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Breaking News: I-84 Crash Causing Delays Near North Salem
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Behind the Scenes at the North Salem Shelter

NORTH SALEM, N. Y. - North Salem’s official town hall team is still operating from the Daniel Road NSVAC building. Supervisor Warren Lucas, Chief of Police Tom Howley, Highway Superintendent Ward Hanaburgh and Town Clerk Veronica Howley were settled into working spaces on the second floor. Meanwhile, NSVAC Captain Maria Hlusko was manning the busy phone and NSVAC President Kurt Guldan was doing anything and everything else.

Downstairs, a dozen North Salem residents -- just a few of the 1,888 who were still without power Tuesday night -- were established at tables, using cell phones and Wi-Fi. One man commented, “This is my office now.”

Outside, Receiver of Taxes and Ladies Auxiliary member Karen Roach, was giving information and directing traffic as people arrived in search of ice and water. “For me, the worst part of being ‘powerless,' is not being able to wash my hands,” said Diane Finnegan, waiting for ice.

The night before, longtime resident Arthur Klamka, dropped in to cook seven marinated racks of lamb for a hungry audience.

North Salem resident Rocanne Iarriccio, who owns the catering company, Daily Dish, came to Daniel Road with food donations and whipped up some lunches and dinners as well.

Iarriccio’s omelets were “the best I ever tasted,” said shelter-seeker Maria Kucer. “You take five ingredients and make a meal. Someone brought in some cucumbers. Rocanne looked at them, said, ‘They’re right from the garden,’ and in five minutes she made cucumber salad. People were nuts about it.”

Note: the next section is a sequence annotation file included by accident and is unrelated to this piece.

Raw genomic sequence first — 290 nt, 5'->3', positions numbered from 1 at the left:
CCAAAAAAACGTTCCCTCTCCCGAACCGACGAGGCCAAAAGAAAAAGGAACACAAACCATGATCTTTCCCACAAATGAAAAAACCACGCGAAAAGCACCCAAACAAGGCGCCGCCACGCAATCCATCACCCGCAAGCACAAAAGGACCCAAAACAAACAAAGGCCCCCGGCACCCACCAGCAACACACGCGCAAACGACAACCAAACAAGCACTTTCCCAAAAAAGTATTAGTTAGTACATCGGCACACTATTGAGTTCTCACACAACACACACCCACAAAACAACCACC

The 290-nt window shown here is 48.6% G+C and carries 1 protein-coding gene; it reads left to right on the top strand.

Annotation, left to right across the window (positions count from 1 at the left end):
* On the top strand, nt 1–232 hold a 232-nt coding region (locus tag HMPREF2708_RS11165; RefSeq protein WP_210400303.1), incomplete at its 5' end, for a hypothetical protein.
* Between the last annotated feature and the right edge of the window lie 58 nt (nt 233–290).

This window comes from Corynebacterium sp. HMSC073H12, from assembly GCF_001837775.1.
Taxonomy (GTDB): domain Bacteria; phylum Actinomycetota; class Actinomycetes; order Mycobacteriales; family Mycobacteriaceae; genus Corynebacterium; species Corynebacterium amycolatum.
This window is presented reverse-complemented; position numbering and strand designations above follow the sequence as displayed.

“Food makes people feel better,” said Iarriccio. “There are very few essential things in life. Gathering around a fire and eating -- that’s how civilization started.”

Patricia O’Neill was driving by on her way to Woodstock about 8:30 p.m. on Saturday when the radio announced that the eye of the storm was approaching. “Then I heard on the radio that there was a shelter at the North Salem Ambulance Corps. I went there and knocked on the door. The man who answered (Kurt Guldan) said, ‘Are you driving? Come in and make yourself at home.”

O’Neill ended up staying three days. “Everyone was wonderful -- Pete, Kurt, Maria, Karen -- everyone,” she said. “What a sense of safety and security. I’d never met anyone here, but now they are my family.”

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